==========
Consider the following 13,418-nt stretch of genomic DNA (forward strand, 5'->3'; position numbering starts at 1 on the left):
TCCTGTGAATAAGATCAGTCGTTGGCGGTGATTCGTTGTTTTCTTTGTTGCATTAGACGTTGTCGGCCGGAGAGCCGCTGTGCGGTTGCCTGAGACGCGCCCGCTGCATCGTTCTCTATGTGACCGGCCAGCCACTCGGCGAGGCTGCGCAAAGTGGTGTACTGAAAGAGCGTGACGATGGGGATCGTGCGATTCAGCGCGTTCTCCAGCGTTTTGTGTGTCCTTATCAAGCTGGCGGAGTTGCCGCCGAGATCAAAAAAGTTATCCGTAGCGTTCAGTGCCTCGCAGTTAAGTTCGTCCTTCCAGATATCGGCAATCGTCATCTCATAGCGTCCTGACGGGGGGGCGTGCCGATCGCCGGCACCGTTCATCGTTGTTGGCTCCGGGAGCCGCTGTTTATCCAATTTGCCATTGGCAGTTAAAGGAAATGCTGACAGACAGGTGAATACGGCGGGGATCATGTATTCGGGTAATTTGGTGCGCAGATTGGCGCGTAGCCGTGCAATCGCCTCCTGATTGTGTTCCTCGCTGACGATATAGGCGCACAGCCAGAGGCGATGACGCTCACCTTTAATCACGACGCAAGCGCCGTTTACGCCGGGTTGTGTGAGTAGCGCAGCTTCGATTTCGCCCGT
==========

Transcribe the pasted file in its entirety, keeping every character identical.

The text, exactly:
Consider the following 13,418-nt stretch of genomic DNA (forward strand, 5'->3'; position numbering starts at 1 on the left):
TCCTGTGAATAAGATCAGTCGTTGGCGGTGATTCGTTGTTTTCTTTGTTGCATTAGACGTTGTCGGCCGGAGAGCCGCTGTGCGGTTGCCTGAGACGCGCCCGCTGCATCGTTCTCTATGTGACCGGCCAGCCACTCGGCGAGGCTGCGCAAAGTGGTGTACTGAAAGAGCGTGACGATGGGGATCGTGCGATTCAGCGCGTTCTCCAGCGTTTTGTGTGTCCTTATCAAGCTGGCGGAGTTGCCGCCGAGATCAAAAAAGTTATCCGTAGCGTTCAGTGCCTCGCAGTTAAGTTCGTCCTTCCAGATATCGGCAATCGTCATCTCATAGCGTCCTGACGGGGGGGCGTGCCGATCGCCGGCACCGTTCATCGTTGTTGGCTCCGGGAGCCGCTGTTTATCCAATTTGCCATTGGCAGTTAAAGGAAATGCTGACAGACAGGTGAATACGGCGGGGATCATGTATTCGGGTAATTTGGTGCGCAGATTGGCGCGTAGCCGTGCAATCGCCTCCTGATTGTGTTCCTCGCTGACGATATAGGCGCACAGCCAGAGGCGATGACGCTCACCTTTAATCACGACGCAAGCGCCGTTTACGCCGGGTTGTGTGAGTAGCGCAGCTTCGATTTCGCCCGT